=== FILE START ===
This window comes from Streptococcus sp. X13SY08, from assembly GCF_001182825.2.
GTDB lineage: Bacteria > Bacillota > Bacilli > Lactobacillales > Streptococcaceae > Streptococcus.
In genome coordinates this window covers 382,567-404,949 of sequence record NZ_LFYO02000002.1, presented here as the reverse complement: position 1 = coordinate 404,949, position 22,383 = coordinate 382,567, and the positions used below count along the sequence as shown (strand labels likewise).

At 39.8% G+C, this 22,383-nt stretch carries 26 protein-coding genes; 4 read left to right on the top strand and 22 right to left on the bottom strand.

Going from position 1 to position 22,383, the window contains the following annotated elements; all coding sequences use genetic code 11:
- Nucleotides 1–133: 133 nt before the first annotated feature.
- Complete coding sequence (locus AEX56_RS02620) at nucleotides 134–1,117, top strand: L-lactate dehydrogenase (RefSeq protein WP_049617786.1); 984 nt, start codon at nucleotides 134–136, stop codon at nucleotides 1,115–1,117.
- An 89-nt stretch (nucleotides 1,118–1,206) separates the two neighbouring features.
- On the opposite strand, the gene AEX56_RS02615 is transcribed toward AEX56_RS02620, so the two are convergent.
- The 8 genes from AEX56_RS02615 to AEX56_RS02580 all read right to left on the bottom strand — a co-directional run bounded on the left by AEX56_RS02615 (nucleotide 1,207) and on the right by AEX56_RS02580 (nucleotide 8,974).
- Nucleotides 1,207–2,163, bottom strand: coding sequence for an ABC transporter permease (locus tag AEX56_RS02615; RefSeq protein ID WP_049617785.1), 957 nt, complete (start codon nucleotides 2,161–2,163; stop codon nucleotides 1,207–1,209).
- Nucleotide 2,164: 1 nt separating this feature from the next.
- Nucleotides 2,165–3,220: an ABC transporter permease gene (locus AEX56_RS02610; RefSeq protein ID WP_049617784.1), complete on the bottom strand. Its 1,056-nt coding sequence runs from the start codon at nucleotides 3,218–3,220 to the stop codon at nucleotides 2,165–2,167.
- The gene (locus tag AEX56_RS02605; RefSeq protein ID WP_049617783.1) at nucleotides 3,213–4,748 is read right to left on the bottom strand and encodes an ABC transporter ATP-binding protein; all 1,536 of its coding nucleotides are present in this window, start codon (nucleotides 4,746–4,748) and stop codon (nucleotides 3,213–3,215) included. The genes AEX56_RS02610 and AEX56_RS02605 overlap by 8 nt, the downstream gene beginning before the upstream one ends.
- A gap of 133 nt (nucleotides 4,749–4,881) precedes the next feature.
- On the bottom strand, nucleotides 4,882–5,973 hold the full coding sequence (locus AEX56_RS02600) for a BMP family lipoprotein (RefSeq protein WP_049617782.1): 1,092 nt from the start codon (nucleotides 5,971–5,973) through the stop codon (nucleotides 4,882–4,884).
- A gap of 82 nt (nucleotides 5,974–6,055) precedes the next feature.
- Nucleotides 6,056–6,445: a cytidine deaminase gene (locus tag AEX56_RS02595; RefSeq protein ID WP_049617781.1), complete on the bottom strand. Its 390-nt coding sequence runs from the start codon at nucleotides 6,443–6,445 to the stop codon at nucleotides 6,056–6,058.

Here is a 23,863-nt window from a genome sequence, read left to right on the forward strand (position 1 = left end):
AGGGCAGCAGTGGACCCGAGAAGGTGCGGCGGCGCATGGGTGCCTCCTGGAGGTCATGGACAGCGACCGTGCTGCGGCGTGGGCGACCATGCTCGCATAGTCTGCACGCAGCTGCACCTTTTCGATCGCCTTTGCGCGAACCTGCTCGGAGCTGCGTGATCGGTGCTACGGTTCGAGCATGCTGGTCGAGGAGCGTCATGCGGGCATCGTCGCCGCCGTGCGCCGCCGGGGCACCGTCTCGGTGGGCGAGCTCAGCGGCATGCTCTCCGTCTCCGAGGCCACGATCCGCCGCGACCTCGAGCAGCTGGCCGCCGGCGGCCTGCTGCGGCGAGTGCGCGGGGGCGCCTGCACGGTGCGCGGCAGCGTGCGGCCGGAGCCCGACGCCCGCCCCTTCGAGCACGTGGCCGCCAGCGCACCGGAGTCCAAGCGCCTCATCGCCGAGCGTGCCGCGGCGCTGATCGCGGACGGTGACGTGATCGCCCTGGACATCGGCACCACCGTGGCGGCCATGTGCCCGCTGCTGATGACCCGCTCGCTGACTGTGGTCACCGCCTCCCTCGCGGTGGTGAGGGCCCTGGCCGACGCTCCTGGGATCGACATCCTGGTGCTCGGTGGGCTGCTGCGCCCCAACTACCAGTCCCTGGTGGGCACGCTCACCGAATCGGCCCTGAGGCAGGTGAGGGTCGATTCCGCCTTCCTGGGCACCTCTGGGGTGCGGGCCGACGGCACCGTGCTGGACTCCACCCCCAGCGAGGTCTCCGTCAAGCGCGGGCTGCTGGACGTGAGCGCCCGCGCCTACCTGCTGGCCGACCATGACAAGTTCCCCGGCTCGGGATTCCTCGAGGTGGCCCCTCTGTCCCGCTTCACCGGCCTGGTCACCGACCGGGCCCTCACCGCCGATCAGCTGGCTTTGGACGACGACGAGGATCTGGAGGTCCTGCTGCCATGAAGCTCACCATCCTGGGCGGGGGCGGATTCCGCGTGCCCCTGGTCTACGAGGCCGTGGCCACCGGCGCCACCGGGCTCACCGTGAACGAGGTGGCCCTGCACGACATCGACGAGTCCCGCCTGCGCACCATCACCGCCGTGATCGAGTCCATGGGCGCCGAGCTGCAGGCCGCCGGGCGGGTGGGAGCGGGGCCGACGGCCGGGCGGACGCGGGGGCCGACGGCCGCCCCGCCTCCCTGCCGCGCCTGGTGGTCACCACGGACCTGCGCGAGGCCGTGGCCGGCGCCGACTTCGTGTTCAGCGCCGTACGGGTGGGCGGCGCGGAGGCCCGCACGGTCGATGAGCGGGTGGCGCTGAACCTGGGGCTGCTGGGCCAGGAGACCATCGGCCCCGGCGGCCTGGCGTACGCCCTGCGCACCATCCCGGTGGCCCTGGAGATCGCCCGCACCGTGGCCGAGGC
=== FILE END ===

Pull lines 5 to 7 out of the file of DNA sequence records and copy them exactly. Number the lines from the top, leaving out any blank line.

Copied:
Going from position 1 to position 22,383, the window contains the following annotated elements; all coding sequences use genetic code 11:
- Nucleotides 1–133: 133 nt before the first annotated feature.
- Complete coding sequence (locus AEX56_RS02620) at nucleotides 134–1,117, top strand: L-lactate dehydrogenase (RefSeq protein WP_049617786.1); 984 nt, start codon at nucleotides 134–136, stop codon at nucleotides 1,115–1,117.